It was at one of my favorite local restaurants that I saw a young girl staring at her computer, looking somber and almost on the verge of tears. I did not want to intrude, but the look on her face was breaking my heart. Since I had known her family for several years and knew she recently had moved into her apartment, I walked over to her and said, “Hello, Beth (not her real name!), is everything okay?” She smiled
In the path toward your goals and self-development, you will find that there are many roadblocks along the way. No doubt, you are going to face many challenges throughout the course of your life—what matters is how you choose to react to the adversity you are burdened with.
There are moments in your life where you may feel like you are not sitting in the driver’s seat. It may seem to be that you are just cruising through your own life sitting in the backseat, with no hand in where it goes.
Fifteen years ago, I was going through what you might call a rough patch. It was a Thursday. I remember that too because I had no desire to face the weekend. I pushed on through with my day’s activities because that is what we sometimes need to do. I delivered a keynote speech in the morning, and it went very well, but “my inner heart” was dealing with loss of love issues. It was all I could do to make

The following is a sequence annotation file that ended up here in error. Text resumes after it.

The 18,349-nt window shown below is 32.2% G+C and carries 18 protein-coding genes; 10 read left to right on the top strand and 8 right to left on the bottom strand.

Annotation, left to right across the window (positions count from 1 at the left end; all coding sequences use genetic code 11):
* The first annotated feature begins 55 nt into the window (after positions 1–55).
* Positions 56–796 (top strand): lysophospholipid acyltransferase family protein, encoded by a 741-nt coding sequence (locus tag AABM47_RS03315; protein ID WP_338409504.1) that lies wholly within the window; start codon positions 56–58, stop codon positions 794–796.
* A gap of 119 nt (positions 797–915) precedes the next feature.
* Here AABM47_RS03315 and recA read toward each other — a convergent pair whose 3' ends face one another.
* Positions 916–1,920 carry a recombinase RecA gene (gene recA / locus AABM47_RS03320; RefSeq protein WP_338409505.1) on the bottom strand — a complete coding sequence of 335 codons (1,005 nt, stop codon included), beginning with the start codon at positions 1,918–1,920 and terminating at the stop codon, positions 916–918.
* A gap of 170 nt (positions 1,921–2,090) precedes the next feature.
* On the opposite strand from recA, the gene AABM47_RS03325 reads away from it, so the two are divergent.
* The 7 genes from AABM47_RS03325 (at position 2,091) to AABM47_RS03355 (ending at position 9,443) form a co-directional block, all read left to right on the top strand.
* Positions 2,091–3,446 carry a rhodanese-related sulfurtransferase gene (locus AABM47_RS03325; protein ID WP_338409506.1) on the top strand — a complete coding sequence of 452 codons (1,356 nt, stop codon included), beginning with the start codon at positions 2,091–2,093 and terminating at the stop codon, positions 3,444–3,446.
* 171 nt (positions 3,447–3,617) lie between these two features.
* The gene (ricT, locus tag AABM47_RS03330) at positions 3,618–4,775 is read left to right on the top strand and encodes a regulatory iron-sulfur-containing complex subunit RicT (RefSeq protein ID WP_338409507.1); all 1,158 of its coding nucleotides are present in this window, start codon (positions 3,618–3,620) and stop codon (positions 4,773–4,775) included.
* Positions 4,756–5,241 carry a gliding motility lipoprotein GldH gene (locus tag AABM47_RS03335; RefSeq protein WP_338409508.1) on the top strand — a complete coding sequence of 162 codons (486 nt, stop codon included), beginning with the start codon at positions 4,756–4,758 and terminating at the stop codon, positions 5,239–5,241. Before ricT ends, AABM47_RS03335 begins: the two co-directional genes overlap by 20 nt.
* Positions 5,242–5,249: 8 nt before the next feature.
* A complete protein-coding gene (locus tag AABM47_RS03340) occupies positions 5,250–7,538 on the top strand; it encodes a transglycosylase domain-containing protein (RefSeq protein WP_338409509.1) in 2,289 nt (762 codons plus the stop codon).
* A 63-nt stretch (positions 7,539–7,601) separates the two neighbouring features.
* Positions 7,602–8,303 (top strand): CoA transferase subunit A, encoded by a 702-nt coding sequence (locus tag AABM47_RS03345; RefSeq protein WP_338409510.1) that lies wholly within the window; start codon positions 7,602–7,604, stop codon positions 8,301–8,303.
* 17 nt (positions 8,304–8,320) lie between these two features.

Mentally tough people distance themselves from their mistakes, but they do so without forgetting about them. Many qualities are attributed to an effective leader. These include everything from emotional intelligence to stronger communication skills. What else makes a strong leader?
Several years ago, when I was undertaking specific research for my book Enjoy The Ride, I came across an article entitled something like “Ways to Be Happier.” It struck me as being a good article to support my thought process as I prepared to write my book. The author of the piece included tips such as: “Think Happy Thoughts,” “Appreciate Moments,” “Set a Goal Such as Running a Marathon,” “Change Your Diet to Healthier Choices,” “Manage Time Effectively” and “Change
The little things in life, the smaller events that happen every day, often ignored, should get more than our fleeting attention. Appreciating these moments can make life more pleasurable, more nurturing and lot more bearable when things begin to get tough.
The most useless piece of advice you can give someone dealing with grief or stress is telling them to be positive. Will that suddenly bring them comfort or release an emergency reserve of inner strength and mental peace? No, it is actually as unhelpful as it sounds.
Two weeks ago in Orlando, a gentleman asked me, “Where do you get the inspiration to write your books?” Often, it comes from the interactions I have with the wonderful people I get to meet on my journeys and my speaking engagements. For instance, when I was putting down ideas for Turn The Page, I could not help but remember the chance meeting I had at 37,000 feet on a flight from Charlotte to Los Angeles. I must admit that
Many years ago, while staying at a five-star hotel where I was to give a keynote address, I went down to the restaurant to grab a sandwich. It was about 8:00 p.m., and I wanted to give myself a few minutes to relax, read more about the organization I was speaking to and plan my next day. An Oldie But a Goodie Much to my surprise and enjoyment, there was a featured entertainer who was singing a selection of songs